Scientists from the Department of Energy's Tevatron collider said Monday that they have come even closer to finding the Higgs particle, just days ahead of expected announcements from the the Large Hadron Collider team in Europe.
Named after Scottish physicist Peter Higgs, whose theoretical work with other scientists predicted the existence of such a particle, the Higgs boson gives mass to all other elementary particles.
In this video, Jorge Cham of PhD Comics visits CERN, the European laboratory that operates the Large Hadron Collider. Cham animates the experience and the words of the scientists he meets into a series of cartoons sketches and graphs.
Oxford University program Oxford Sparks made this cartoon following a team of protons "aboard the Large Hadron Collider."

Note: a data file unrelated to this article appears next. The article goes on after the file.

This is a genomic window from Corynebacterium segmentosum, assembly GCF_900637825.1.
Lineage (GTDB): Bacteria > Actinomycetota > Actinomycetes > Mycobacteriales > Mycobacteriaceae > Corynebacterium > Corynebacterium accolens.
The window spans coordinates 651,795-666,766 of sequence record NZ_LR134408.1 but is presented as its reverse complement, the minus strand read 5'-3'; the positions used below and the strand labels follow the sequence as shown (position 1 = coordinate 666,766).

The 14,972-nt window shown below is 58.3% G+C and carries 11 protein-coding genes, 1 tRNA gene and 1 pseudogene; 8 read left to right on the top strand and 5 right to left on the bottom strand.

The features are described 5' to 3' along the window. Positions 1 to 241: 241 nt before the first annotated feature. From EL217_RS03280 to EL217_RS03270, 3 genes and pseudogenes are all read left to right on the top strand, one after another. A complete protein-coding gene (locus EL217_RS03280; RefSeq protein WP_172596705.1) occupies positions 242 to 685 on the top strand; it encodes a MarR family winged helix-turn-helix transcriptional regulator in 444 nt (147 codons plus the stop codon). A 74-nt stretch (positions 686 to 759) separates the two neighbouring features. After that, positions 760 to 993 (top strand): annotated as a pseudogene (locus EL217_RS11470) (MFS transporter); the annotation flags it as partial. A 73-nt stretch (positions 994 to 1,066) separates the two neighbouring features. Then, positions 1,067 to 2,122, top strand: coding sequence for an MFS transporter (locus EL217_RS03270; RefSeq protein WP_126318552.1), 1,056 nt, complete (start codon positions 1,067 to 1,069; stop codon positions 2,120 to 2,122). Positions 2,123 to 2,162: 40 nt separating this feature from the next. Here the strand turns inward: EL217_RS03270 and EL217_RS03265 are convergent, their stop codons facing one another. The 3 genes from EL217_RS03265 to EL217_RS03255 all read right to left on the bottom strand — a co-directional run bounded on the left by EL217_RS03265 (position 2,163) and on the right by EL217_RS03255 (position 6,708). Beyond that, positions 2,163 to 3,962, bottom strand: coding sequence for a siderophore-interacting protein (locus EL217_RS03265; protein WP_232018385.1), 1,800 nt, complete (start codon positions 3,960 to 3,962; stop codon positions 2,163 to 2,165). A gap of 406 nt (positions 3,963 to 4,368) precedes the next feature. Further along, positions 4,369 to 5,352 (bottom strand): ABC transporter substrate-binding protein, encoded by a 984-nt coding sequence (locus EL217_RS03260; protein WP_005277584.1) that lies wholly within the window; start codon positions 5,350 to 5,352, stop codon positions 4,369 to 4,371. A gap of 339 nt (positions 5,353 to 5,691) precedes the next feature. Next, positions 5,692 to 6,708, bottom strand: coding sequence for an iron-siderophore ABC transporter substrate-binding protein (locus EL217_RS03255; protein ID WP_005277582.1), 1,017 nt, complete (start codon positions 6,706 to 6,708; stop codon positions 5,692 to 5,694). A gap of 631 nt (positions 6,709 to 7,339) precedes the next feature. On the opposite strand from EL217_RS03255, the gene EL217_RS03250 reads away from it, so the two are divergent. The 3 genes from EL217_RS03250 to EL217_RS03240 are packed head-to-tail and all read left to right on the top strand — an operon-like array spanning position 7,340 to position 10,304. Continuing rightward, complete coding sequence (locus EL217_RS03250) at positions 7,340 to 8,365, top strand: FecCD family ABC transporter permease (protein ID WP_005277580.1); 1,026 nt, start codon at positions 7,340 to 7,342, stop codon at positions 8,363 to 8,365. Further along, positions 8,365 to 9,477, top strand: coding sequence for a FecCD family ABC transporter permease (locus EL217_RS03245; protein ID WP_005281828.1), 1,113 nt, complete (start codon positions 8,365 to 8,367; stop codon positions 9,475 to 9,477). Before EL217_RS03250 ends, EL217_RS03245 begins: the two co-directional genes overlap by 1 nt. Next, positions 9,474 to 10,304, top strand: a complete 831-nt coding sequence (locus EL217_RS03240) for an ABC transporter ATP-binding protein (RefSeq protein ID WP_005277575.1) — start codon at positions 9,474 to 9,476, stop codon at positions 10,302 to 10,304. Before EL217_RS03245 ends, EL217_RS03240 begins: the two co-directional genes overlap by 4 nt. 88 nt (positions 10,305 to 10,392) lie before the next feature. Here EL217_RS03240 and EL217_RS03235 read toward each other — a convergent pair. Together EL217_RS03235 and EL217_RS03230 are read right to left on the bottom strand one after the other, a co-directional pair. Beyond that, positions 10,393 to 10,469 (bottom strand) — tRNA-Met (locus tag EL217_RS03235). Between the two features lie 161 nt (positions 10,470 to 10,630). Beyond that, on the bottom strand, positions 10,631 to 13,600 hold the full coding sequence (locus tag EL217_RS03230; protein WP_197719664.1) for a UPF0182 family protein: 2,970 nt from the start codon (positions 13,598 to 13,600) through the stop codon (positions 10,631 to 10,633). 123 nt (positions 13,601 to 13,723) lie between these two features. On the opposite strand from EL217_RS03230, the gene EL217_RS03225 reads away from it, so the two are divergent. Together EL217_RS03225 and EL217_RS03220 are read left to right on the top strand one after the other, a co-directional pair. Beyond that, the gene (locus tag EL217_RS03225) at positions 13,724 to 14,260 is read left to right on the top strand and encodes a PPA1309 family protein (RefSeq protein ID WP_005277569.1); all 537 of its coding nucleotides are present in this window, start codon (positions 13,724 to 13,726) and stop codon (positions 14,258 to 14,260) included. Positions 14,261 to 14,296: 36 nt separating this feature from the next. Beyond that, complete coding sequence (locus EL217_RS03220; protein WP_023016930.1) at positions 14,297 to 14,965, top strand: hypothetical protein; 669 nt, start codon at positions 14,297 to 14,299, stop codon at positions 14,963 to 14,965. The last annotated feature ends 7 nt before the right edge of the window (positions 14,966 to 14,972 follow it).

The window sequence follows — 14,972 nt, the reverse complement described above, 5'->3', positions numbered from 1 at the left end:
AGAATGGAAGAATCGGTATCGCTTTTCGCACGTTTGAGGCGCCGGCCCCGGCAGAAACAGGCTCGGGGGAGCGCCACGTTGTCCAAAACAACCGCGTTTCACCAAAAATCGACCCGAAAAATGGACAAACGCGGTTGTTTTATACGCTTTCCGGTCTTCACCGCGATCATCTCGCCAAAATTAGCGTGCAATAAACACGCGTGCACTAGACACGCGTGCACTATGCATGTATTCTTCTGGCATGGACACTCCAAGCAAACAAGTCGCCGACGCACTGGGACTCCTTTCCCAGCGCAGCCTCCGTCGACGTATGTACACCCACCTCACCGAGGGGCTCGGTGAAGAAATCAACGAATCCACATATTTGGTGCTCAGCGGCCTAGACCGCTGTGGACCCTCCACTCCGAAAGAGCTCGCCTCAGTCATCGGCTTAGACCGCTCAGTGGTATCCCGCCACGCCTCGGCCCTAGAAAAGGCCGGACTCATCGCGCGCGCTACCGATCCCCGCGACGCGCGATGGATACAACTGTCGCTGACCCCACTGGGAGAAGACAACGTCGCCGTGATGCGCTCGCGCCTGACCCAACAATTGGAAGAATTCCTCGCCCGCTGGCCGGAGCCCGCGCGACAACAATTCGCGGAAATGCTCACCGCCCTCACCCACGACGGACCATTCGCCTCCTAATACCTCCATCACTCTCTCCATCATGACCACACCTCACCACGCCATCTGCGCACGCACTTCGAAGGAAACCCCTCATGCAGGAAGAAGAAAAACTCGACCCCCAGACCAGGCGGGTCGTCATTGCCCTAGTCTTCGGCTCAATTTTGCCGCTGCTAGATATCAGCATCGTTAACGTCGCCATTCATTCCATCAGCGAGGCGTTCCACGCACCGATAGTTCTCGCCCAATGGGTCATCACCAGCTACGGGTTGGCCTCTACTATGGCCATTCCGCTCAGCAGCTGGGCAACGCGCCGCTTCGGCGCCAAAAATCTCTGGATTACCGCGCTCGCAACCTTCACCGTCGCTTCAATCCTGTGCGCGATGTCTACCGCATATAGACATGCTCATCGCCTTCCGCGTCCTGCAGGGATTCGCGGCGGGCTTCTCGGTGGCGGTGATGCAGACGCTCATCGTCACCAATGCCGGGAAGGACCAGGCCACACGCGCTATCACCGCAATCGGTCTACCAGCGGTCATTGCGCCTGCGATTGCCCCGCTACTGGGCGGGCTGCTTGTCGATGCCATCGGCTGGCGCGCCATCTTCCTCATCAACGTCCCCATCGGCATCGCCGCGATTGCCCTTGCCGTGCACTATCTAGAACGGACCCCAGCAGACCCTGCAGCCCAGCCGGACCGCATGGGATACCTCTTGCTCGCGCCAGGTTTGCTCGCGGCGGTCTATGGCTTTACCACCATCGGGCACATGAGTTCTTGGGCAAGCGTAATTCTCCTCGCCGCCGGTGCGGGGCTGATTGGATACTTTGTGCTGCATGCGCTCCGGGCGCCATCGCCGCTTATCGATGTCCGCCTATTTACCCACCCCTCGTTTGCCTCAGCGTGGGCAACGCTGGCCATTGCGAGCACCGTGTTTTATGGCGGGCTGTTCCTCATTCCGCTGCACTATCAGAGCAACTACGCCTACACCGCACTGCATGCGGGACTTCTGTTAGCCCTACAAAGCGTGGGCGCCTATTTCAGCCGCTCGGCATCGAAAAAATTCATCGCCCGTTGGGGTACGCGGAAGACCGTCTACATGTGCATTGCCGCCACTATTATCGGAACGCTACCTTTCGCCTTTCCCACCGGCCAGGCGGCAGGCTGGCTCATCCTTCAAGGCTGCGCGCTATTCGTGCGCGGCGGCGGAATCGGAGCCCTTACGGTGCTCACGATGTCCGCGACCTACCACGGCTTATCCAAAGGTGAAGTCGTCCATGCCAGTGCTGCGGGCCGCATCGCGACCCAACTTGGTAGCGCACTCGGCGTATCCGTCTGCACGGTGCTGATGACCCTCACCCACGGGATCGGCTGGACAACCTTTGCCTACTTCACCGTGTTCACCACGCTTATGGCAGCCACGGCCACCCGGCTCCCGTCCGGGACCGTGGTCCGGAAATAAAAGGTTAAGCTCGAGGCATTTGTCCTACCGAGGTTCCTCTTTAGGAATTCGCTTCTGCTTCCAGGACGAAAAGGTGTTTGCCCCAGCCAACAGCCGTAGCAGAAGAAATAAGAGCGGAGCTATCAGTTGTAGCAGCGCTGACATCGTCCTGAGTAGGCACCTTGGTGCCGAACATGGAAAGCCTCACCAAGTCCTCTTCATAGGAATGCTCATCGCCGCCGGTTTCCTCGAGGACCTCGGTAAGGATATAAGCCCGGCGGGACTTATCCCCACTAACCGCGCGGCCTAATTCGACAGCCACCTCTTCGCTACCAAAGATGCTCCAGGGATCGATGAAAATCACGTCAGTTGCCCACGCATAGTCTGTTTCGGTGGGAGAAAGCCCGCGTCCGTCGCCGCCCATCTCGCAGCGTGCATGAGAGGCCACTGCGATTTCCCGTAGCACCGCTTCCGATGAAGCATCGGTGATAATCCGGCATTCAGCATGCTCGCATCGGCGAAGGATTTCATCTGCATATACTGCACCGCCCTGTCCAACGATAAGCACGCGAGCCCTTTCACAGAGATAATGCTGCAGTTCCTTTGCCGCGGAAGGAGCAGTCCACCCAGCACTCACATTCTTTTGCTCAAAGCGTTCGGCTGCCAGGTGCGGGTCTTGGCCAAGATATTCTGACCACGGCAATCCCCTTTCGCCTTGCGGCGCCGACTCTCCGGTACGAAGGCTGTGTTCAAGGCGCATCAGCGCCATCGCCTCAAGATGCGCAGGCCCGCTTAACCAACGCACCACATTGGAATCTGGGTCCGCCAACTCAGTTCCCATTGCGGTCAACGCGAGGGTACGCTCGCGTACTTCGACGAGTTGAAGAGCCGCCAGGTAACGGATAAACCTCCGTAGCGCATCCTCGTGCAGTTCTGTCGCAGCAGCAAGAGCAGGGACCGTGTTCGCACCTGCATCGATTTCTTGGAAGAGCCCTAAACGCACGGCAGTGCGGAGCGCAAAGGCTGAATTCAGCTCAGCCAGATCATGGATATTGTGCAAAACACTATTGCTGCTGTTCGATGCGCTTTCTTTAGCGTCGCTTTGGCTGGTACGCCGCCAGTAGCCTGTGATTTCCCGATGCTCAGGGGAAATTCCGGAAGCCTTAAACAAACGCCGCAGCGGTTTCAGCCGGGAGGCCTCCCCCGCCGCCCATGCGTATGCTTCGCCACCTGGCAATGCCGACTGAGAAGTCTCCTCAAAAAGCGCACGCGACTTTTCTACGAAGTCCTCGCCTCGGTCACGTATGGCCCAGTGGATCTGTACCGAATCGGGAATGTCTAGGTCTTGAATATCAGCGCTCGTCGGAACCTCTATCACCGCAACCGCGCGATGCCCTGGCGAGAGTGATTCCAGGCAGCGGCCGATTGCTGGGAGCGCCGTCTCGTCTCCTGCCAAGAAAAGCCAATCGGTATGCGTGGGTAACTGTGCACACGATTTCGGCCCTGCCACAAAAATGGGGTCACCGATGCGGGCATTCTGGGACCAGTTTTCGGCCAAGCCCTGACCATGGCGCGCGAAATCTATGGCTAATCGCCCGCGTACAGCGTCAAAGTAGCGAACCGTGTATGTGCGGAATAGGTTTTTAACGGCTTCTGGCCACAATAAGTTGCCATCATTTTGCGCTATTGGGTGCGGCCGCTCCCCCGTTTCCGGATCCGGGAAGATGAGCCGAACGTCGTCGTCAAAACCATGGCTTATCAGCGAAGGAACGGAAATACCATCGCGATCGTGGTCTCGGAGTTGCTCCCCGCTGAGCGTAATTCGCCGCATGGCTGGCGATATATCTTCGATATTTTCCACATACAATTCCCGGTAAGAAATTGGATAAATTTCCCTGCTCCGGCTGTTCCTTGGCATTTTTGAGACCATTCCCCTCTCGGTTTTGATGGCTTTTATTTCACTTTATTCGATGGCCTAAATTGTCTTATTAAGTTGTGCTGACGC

"I regret to say, some of you won't make it home," a detached woman's voice tells the helmet-wearing young protons over a loudspeaker.
If you're short on time, SciShow's Hank Green explains the Higgs particle in a five-minute video. While not exactly a cartoon, he does use some handy graphics to illustrate.
If you're longer on time, and you find British accents conducive to learning, "rock star" physicist Dr. Brian Cox explains the study of particle physics and the search for the Higgs boson in more detail.